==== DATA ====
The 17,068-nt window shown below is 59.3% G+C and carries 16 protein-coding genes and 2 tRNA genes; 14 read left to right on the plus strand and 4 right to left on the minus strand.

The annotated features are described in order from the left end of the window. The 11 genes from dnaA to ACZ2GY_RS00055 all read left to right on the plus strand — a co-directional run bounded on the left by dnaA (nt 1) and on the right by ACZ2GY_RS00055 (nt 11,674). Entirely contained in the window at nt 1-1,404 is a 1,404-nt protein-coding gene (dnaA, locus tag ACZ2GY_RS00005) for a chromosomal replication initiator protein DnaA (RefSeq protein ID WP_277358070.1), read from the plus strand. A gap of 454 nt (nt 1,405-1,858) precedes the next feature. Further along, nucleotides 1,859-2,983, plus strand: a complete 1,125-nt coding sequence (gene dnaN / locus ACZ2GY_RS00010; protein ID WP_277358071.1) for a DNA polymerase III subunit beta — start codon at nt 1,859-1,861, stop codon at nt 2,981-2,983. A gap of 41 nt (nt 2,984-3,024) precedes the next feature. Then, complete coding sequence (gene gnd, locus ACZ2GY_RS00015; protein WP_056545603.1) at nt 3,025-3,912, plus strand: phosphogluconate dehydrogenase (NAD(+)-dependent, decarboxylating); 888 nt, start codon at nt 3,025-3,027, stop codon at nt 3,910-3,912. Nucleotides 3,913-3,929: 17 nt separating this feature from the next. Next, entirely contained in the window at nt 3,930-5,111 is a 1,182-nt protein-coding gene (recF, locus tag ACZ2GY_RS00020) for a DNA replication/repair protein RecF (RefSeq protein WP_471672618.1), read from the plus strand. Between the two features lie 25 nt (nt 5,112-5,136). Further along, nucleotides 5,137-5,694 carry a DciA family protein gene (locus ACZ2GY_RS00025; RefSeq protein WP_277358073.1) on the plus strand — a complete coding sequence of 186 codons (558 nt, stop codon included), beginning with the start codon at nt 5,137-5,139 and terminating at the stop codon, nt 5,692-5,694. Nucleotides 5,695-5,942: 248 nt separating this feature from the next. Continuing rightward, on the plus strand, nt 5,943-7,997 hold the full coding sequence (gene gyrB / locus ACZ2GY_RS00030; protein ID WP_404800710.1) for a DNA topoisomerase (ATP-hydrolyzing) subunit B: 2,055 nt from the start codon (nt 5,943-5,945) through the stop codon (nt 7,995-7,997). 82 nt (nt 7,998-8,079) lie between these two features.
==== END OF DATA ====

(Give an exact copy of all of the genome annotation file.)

The 17,068-nt window shown below is 59.3% G+C and carries 16 protein-coding genes and 2 tRNA genes; 14 read left to right on the plus strand and 4 right to left on the minus strand.

The annotated features are described in order from the left end of the window. The 11 genes from dnaA to ACZ2GY_RS00055 all read left to right on the plus strand — a co-directional run bounded on the left by dnaA (nt 1) and on the right by ACZ2GY_RS00055 (nt 11,674). Entirely contained in the window at nt 1-1,404 is a 1,404-nt protein-coding gene (dnaA, locus tag ACZ2GY_RS00005) for a chromosomal replication initiator protein DnaA (RefSeq protein ID WP_277358070.1), read from the plus strand. A gap of 454 nt (nt 1,405-1,858) precedes the next feature. Further along, nucleotides 1,859-2,983, plus strand: a complete 1,125-nt coding sequence (gene dnaN / locus ACZ2GY_RS00010; protein ID WP_277358071.1) for a DNA polymerase III subunit beta — start codon at nt 1,859-1,861, stop codon at nt 2,981-2,983. A gap of 41 nt (nt 2,984-3,024) precedes the next feature. Then, complete coding sequence (gene gnd, locus ACZ2GY_RS00015; protein WP_056545603.1) at nt 3,025-3,912, plus strand: phosphogluconate dehydrogenase (NAD(+)-dependent, decarboxylating); 888 nt, start codon at nt 3,025-3,027, stop codon at nt 3,910-3,912. Nucleotides 3,913-3,929: 17 nt separating this feature from the next. Next, entirely contained in the window at nt 3,930-5,111 is a 1,182-nt protein-coding gene (recF, locus tag ACZ2GY_RS00020) for a DNA replication/repair protein RecF (RefSeq protein WP_471672618.1), read from the plus strand. Between the two features lie 25 nt (nt 5,112-5,136). Further along, nucleotides 5,137-5,694 carry a DciA family protein gene (locus ACZ2GY_RS00025; RefSeq protein WP_277358073.1) on the plus strand — a complete coding sequence of 186 codons (558 nt, stop codon included), beginning with the start codon at nt 5,137-5,139 and terminating at the stop codon, nt 5,692-5,694. Nucleotides 5,695-5,942: 248 nt separating this feature from the next. Continuing rightward, on the plus strand, nt 5,943-7,997 hold the full coding sequence (gene gyrB / locus ACZ2GY_RS00030; protein ID WP_404800710.1) for a DNA topoisomerase (ATP-hydrolyzing) subunit B: 2,055 nt from the start codon (nt 5,943-5,945) through the stop codon (nt 7,995-7,997). 82 nt (nt 7,998-8,079) lie between these two features.